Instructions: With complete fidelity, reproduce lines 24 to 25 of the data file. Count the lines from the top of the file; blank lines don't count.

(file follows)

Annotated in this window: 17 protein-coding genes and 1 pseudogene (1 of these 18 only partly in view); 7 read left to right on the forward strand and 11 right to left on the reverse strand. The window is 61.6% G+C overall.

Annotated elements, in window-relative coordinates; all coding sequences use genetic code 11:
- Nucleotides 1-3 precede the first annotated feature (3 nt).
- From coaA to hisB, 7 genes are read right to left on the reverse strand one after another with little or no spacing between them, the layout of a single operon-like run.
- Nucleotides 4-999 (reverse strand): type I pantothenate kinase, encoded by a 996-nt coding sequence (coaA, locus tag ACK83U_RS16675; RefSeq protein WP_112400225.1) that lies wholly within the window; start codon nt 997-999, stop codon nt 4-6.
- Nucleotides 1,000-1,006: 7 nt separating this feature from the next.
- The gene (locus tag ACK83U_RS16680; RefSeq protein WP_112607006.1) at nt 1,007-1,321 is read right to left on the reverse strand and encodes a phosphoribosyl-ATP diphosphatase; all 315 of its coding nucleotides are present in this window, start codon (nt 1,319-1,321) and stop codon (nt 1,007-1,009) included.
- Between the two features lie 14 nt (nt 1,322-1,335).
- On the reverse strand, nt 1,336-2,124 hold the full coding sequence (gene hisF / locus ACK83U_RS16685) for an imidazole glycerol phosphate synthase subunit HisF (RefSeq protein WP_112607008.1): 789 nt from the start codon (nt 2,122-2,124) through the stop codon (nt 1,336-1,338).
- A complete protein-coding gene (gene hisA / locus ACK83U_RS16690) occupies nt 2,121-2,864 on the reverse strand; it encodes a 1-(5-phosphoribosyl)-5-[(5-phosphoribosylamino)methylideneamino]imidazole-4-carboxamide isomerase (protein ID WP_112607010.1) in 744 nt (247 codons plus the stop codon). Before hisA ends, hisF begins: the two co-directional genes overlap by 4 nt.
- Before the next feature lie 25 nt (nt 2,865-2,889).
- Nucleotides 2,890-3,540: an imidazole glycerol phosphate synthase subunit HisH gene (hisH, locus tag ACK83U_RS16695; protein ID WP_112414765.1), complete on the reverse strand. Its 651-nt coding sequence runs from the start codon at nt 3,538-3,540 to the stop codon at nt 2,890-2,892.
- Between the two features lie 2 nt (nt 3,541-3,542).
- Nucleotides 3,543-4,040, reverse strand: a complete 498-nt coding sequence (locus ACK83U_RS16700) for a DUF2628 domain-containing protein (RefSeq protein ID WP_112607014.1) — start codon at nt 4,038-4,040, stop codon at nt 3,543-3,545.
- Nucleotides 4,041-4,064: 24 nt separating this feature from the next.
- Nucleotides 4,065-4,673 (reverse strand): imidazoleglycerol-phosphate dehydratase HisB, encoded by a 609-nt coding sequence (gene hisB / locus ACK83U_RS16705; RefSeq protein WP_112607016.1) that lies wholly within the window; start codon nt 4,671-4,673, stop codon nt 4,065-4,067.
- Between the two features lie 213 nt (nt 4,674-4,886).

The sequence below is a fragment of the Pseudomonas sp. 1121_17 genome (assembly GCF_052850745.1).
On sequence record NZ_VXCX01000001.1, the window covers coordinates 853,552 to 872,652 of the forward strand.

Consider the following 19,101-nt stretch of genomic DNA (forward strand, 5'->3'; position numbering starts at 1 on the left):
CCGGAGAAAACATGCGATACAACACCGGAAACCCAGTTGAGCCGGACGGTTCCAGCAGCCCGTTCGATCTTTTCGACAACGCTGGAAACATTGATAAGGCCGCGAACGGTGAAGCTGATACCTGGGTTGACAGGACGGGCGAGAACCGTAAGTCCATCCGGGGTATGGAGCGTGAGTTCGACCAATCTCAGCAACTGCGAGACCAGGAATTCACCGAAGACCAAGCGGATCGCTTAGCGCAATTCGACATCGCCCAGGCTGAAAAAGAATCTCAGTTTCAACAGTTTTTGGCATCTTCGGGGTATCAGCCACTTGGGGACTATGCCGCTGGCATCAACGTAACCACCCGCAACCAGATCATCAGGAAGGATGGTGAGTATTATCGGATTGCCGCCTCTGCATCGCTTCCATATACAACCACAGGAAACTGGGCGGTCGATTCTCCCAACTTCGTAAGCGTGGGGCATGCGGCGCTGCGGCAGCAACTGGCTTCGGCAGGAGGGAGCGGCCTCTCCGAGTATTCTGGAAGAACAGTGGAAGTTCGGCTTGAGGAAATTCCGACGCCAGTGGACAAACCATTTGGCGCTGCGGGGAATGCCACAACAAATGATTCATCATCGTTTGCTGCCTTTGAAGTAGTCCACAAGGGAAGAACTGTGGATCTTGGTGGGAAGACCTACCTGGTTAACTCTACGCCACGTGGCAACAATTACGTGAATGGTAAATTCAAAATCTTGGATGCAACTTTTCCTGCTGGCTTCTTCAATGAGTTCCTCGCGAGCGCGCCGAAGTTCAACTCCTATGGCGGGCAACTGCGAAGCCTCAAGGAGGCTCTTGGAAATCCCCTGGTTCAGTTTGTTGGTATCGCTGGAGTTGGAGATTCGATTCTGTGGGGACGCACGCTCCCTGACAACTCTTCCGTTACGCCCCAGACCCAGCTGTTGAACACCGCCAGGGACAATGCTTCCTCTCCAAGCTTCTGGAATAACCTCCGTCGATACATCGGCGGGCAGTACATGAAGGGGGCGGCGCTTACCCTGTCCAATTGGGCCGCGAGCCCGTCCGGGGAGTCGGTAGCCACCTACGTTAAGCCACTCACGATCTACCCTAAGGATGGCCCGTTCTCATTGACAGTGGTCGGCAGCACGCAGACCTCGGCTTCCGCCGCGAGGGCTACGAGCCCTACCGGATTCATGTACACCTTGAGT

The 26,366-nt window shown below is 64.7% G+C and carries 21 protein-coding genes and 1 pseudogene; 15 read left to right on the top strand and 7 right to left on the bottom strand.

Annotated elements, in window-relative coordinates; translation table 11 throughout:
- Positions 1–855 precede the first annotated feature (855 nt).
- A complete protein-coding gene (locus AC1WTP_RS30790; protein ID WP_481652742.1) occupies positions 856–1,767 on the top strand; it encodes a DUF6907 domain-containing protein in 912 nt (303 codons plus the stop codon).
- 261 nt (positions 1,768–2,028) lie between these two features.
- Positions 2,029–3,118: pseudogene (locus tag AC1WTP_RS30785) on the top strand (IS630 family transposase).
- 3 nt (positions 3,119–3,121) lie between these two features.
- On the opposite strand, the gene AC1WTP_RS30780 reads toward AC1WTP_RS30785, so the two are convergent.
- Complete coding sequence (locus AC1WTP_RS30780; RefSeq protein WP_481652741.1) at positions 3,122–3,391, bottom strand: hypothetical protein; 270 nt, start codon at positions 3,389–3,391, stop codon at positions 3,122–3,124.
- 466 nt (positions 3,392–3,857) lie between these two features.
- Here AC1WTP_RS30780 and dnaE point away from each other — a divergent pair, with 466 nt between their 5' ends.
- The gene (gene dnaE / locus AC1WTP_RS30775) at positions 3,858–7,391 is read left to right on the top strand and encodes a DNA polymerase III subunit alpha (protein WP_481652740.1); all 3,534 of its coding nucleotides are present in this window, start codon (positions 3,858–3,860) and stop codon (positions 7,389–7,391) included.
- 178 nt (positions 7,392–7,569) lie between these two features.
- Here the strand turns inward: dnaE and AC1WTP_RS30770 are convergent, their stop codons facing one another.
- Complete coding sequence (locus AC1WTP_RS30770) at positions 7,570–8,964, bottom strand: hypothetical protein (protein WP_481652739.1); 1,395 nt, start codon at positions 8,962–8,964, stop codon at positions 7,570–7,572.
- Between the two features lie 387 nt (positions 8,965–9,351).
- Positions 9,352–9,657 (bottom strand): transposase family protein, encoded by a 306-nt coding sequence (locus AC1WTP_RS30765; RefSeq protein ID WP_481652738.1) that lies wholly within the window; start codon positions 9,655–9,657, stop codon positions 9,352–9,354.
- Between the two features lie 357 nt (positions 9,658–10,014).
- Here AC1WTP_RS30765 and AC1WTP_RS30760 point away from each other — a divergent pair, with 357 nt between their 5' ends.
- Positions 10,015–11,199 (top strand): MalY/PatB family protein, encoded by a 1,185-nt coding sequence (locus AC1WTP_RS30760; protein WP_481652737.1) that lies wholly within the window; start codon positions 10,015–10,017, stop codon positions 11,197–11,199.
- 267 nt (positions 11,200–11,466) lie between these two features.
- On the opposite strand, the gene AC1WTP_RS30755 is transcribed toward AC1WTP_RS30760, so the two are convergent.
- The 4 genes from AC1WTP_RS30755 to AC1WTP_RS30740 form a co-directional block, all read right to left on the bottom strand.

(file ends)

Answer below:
- Positions 1–855 precede the first annotated feature (855 nt).
- A complete protein-coding gene (locus AC1WTP_RS30790; protein ID WP_481652742.1) occupies positions 856–1,767 on the top strand; it encodes a DUF6907 domain-containing protein in 912 nt (303 codons plus the stop codon).